November 2016

Function Based Thinking (FBT) is a proactive model for thinking that uses an evidence-based, systematic process to observe and define problem behaviors which lead to the selection of the most appropriate interventions to match the function of the behavior. While Functional Behavior Assessments (FBA) have been widely used for students who require a behavior intervention plan, a framework does not exist to serve students who may need minimal support. FBT can be a valuable tool for understanding the actions of all students in a classroom.
(Hershfeldt, Rosenberg & Bradshaw, 2010) 
Be READY to understand the "why" of FBT as a framework.Intervention strategies may either make behavior worse, have no effect, or improve behavior. A classroom built on the principles of FBT:

» Initially asks if the student is trying to obtain or escape something
» Empowers the general education teacher
» Supports students with mild/moderate behavioral issues
» Requires minimal support and behavioral expertise
» Aligns contextually to the general education classroom
» Provides opportunities for adult and student self-awareness

(Jeffrey-Pearsall, 2016)

In order to SET up an environment which prevents a continuation of challenging behaviors, the general and special education teachers should first understand "what" the four steps in the process of a FBT framework include. An individual using FBT should use the acronym ABC (Antecedent, Behavior, Consequence) to identify the function of a behavior and apply appropriate interventions.

» Identify Behavior: Behavior (B) should be observable, measurable, objective, and specific. The definition should pass the "Stranger Test" - Individuals unfamiliar with the student should be able to observe the behavior with the same frequency as the general education teacher (Wright, 2010).

» Gather Information: The teacher should review pre-existing data in which the behavior occurs more frequently. This information will lead to the prediction of the Antecedent (A), the when, where, and with whom a target behavior is more likely to occur, as well as the Consequence (C), or what occurs immediately after the target behavior.

» Develop and Implement a Support Plan: Based on the data collected, a teacher-driven support plan should fit contextually within the classroom. Once a functionally equivalent replacement behavior has been identified, strategies for the antecedent and consequence should be determined in order to "surround the behavior."

» Evaluate Outcomes: According to W. Edward Demings "without data you're just a person with an opinion" (Panjandrum, 2014). Continuous monitoring of the progress should occur and necessary adjustments made as a result of questioning the impact the support plan has on student behavior.

(Jeffrey-Pearsall, 2016)

For more information about "how" to incorporate the four steps of the Function Based Thinking process, GO to:

» Asking Why? A Function Based Approach, published by Pennsylvania Department of Education, includes a video, transcript, and slides regarding the use of a Function Based Approach to dealing with behaviors in the least restrictive environment.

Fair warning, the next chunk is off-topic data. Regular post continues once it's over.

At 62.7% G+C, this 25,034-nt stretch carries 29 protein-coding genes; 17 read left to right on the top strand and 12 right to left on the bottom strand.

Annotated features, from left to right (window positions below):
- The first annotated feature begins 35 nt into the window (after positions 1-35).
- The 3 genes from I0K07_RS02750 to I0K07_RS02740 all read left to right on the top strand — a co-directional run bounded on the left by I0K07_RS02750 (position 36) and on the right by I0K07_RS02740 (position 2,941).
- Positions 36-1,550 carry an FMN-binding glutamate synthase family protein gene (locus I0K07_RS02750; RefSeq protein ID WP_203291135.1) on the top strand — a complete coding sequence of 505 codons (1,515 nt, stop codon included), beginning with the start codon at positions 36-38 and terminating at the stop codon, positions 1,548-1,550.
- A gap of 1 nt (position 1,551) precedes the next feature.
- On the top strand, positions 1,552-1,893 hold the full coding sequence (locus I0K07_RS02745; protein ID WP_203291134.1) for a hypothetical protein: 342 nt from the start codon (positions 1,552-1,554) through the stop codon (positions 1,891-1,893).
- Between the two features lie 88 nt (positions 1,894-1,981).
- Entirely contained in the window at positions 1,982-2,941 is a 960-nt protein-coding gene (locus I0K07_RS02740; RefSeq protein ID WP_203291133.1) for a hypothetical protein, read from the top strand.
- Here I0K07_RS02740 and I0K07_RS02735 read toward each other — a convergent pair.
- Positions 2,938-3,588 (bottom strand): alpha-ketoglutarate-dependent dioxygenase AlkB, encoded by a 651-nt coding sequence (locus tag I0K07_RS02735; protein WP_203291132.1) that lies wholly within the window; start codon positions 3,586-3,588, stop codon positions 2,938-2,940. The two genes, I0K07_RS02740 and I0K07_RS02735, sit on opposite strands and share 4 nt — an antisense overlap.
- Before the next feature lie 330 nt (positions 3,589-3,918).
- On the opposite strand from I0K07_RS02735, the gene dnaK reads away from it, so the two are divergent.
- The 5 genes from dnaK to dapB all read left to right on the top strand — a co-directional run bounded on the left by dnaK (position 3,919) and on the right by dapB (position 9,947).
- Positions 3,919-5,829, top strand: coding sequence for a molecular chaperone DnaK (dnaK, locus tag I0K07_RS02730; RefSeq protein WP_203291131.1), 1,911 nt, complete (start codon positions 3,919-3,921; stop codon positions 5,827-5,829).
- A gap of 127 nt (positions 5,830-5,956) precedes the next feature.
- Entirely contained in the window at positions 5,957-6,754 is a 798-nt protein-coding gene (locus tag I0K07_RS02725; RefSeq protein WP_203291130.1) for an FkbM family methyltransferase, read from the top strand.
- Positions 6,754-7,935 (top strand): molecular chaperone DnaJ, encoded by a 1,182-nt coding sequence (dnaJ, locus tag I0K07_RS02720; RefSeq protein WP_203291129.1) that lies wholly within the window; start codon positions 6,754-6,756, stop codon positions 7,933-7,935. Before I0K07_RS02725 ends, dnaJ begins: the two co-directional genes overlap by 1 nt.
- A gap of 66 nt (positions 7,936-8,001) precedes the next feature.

» Functional Behavioral Assessment: Identifying the Reasons for Problem Behavior and Developing a Behavior Plan, published by the IRIS Center at Vanderbilt University, provides information, scenarios, and activities within the Perspectives and Resources section which addresses the four steps in the Function Based Thinking process.

» Function Based Thinking Training Guide, by Loman, Strickland-Cohen, and Borgmeier is a training module inclusive of activities to practice defining observable behavior, how to identify antecedents, answer the question of why the behavior is occurring, and construct a hypothesis statement.

References and Resources:

» Hershfeldt, P.A. (2010). Function-based thinking (FBT): Answering the question WHY. Retrieved October 31, 2016. » Hershfeldt, P.A., Rosenberg, M.S., & Bradshaw, C.P. (2010). Function-based thinking: A systematic way of thinking about function and its role in changing student behavior problems. Beyond Behavior, 19(3), 12-21. Retrieved October 31, 2016. » The IRIS Center. (2016). Functional Behavioral Assessment: Identifying the Reasons for Problem Behavior and Developing a Behavior Plan. Nashville, TN: Vanderbilt University.

» Jeffrey-Pearsall, J. (2016). Function-based thinking: Understanding why. MD MTSS Coaches Training. Retrieved October 31, 2016. » LeFevre, D. (2012). Hot Topics in Behavior: Asking Why? A Function-Based Approach to Dealing with Problematic Behaviors. Harrisburg, PA: PA Dept. of Education, Bureau of Special Education, PA Training and Technical Assistance Network

» Loman, S., Stickland-Cohen, M.K., & Borgmeier, C. (n.d.). Function-Based Thinking Training. Eugene, OR: University of Oregon.

» Panjandrum. (2014). Data Generated Insight.Retrieved October 31, 2016. » Wright, J. (2010). Defining Problem Student Behaviors and Matching to Appropriate Interventions: A 5-Step Process. In 'How RtI works' series,2010. Retrieved October 31, 2016.
This news brief is a collaborative effort of the Virginia Department of Education Training and Technical Assistance Centers at George Mason University and James Madison University. This issue was prepared by the staff of the VDOE TTAC at James Madison University. For questions about content, please contact Amber Knighting , Jacki Nickel , or Cathy Cook call 540.568.6746.